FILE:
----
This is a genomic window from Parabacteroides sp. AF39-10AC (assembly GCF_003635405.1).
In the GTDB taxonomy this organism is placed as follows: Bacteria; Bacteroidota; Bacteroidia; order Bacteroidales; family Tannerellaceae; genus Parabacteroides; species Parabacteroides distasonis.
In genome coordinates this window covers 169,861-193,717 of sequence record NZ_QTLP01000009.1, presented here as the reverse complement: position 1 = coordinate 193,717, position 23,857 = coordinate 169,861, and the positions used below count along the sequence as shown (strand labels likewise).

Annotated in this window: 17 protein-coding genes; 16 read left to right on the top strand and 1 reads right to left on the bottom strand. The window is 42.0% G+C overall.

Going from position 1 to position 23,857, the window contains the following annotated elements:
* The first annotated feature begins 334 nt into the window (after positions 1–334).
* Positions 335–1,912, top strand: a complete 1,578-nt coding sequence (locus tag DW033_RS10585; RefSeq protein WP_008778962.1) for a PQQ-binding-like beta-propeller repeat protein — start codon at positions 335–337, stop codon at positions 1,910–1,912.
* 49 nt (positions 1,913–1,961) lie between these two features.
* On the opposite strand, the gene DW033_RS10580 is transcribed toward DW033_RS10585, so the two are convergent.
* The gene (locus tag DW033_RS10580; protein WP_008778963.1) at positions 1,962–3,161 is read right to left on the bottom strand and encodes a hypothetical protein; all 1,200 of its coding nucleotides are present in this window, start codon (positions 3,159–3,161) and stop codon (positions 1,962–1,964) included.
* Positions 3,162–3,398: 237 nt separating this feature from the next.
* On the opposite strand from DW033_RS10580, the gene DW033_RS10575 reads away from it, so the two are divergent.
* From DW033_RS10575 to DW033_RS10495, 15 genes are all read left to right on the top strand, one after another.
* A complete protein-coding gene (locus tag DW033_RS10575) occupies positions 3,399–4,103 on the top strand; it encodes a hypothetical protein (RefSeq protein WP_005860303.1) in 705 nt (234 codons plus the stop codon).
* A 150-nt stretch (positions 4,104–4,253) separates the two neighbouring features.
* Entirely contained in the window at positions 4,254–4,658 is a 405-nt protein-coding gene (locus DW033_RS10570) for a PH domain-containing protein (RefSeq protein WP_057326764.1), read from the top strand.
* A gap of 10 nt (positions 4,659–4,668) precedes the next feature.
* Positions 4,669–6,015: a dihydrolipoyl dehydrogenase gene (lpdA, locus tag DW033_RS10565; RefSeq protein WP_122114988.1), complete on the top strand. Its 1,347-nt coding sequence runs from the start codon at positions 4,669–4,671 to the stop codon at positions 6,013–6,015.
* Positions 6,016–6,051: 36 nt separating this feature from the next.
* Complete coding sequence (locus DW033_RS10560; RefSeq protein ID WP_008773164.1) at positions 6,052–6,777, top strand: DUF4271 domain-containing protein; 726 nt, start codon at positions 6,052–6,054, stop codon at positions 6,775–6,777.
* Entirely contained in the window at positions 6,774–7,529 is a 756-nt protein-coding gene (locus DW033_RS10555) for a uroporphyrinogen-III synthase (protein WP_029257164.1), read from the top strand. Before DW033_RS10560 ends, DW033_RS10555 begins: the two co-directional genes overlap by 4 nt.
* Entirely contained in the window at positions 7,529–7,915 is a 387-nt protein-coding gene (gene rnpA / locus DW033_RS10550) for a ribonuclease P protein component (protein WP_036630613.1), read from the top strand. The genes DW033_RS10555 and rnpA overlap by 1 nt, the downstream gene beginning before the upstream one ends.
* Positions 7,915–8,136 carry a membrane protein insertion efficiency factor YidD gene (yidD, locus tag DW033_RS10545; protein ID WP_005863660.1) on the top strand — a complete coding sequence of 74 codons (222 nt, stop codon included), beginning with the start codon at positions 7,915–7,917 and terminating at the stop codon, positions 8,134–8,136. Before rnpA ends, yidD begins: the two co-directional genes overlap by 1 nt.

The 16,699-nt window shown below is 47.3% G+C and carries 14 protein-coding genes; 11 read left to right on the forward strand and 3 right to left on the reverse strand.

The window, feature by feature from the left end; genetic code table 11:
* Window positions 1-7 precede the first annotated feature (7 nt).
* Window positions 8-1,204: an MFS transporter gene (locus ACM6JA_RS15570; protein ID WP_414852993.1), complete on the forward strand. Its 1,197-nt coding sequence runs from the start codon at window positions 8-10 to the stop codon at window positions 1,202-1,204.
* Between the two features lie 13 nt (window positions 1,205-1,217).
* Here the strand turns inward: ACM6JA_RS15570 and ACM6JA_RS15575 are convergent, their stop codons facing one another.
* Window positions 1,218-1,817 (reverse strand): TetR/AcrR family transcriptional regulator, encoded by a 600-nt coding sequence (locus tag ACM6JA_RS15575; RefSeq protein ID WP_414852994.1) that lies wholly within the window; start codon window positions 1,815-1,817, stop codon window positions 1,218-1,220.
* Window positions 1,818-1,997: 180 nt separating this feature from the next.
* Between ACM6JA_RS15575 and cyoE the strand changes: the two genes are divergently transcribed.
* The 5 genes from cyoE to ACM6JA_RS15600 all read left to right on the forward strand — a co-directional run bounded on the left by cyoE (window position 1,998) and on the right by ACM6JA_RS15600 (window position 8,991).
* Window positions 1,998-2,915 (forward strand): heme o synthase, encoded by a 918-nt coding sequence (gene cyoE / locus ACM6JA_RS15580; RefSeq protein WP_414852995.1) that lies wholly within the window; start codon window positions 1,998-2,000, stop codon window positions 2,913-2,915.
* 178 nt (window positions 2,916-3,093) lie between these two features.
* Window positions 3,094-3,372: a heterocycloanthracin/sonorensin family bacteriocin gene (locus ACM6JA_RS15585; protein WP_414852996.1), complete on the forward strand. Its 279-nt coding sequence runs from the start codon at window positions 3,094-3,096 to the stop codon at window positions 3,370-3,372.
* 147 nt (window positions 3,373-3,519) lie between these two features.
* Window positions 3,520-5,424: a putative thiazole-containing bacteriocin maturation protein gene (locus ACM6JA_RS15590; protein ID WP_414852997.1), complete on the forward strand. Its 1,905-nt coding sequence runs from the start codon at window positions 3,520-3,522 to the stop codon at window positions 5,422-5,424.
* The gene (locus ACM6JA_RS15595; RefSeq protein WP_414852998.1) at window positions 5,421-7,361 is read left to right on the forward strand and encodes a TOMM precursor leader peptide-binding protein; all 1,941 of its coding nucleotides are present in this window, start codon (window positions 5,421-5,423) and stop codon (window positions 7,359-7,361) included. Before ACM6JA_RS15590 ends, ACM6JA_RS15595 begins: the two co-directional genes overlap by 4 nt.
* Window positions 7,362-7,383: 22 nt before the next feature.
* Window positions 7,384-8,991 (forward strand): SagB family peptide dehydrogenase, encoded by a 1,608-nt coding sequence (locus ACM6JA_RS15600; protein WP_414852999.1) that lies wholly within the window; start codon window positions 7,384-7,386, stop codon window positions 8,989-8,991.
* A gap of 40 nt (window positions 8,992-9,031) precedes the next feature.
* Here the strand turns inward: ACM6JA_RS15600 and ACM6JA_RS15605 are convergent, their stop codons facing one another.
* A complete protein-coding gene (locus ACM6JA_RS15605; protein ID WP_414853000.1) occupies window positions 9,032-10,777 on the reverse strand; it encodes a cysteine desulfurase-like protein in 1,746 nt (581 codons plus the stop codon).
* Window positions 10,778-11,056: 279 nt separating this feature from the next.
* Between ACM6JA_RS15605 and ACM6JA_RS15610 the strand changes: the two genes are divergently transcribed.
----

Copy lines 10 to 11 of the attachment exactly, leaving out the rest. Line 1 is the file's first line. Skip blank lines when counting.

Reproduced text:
* The gene (locus tag DW033_RS10580; protein WP_008778963.1) at positions 1,962–3,161 is read right to left on the bottom strand and encodes a hypothetical protein; all 1,200 of its coding nucleotides are present in this window, start codon (positions 3,159–3,161) and stop codon (positions 1,962–1,964) included.
* Positions 3,162–3,398: 237 nt separating this feature from the next.